May 14, 2011 Comments Off


On Thursday I had the pleasure of performing for an enthusiastic crowd at TEDx Grand Rapids. The organizers of the event had asked me to do a short talk about my music in addition to performing, which is something I’m always slightly apprehensive about because I worry that too much explanation and theoretical discussion can make the music seem like a demo instead of something that stands on its own. But I put those concerns aside and wrote a short talk that was as much about trends in music software and hardware as it was about Jazari, and I’m glad I did. At the reception after the conference, a couple people told me they would have been annoyed if I had walked off the stage after my last djembe solo. Apparently in 2011, giving the people what they want means robot drum ‘n bass plus futurist prognostications. That’s a giant leap from “Free Bird.”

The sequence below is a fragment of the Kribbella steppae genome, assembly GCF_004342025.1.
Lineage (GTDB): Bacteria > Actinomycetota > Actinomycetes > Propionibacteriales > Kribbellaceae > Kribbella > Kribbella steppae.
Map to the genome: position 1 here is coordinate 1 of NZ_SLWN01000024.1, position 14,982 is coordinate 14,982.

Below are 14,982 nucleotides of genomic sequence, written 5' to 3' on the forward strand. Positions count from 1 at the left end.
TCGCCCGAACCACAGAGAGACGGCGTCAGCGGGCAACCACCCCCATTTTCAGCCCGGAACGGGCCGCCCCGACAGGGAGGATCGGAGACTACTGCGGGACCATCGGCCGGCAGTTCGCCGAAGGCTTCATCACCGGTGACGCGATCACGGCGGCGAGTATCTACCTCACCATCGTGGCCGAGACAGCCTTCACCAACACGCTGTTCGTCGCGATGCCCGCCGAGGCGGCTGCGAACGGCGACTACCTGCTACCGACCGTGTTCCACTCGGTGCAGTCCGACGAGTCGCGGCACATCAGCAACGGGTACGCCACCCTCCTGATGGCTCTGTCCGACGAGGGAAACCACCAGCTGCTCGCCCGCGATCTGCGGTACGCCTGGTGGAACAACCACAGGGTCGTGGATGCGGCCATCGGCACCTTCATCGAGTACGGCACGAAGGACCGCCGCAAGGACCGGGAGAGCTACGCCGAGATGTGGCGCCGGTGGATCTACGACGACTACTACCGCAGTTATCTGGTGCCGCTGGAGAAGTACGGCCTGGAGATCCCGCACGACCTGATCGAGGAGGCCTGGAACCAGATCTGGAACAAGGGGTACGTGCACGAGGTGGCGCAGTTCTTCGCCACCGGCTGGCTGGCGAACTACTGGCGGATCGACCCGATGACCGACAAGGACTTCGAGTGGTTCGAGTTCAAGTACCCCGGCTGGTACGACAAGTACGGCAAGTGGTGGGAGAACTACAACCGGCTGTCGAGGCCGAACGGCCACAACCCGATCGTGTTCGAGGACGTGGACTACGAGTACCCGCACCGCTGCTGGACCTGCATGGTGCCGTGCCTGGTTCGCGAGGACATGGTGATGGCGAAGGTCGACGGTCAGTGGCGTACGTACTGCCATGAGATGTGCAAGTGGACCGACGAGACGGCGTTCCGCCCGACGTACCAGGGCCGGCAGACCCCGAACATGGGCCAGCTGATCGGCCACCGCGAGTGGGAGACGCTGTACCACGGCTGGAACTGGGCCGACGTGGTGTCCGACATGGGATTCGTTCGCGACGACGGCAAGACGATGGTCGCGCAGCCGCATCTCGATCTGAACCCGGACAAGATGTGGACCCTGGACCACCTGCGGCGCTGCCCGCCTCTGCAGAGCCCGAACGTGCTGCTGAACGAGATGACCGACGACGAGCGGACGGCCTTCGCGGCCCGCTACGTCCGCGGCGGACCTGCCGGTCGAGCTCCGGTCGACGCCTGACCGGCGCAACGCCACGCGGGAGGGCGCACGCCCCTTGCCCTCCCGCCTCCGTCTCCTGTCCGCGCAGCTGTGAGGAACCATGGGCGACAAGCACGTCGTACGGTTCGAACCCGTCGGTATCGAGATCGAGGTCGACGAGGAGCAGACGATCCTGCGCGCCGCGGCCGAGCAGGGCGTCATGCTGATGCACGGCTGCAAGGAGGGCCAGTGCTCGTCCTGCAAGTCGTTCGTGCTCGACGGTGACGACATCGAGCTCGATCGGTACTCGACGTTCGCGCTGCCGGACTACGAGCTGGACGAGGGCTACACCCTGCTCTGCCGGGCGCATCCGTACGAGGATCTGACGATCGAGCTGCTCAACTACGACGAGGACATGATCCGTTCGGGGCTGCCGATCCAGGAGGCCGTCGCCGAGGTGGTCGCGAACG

Here’s the text of the talk that I prepared:

The title of my talk is Cyborg Musicianship; I am wearing a large controller made from springbok horns and arcade buttons; and I also surrounded by electro-mechanical machines that play instruments. Extrapolating from these facts, you might think that cyborg music is an eccentric kind of sci-fi genre made by nerds and shared on obscure internet forums. And you would be half right. But the other half of the story is that cyborg musicianship already dominates the production of pop music and permeates music-related video games and mobile device applications. The machines that you see on stage here are in a sense hardware manifestations of ideas that have spread throughout musical culture in software. Before I elaborate on that point, I’d like to lay out a tentative definition of cyborg musicianship. (more…)

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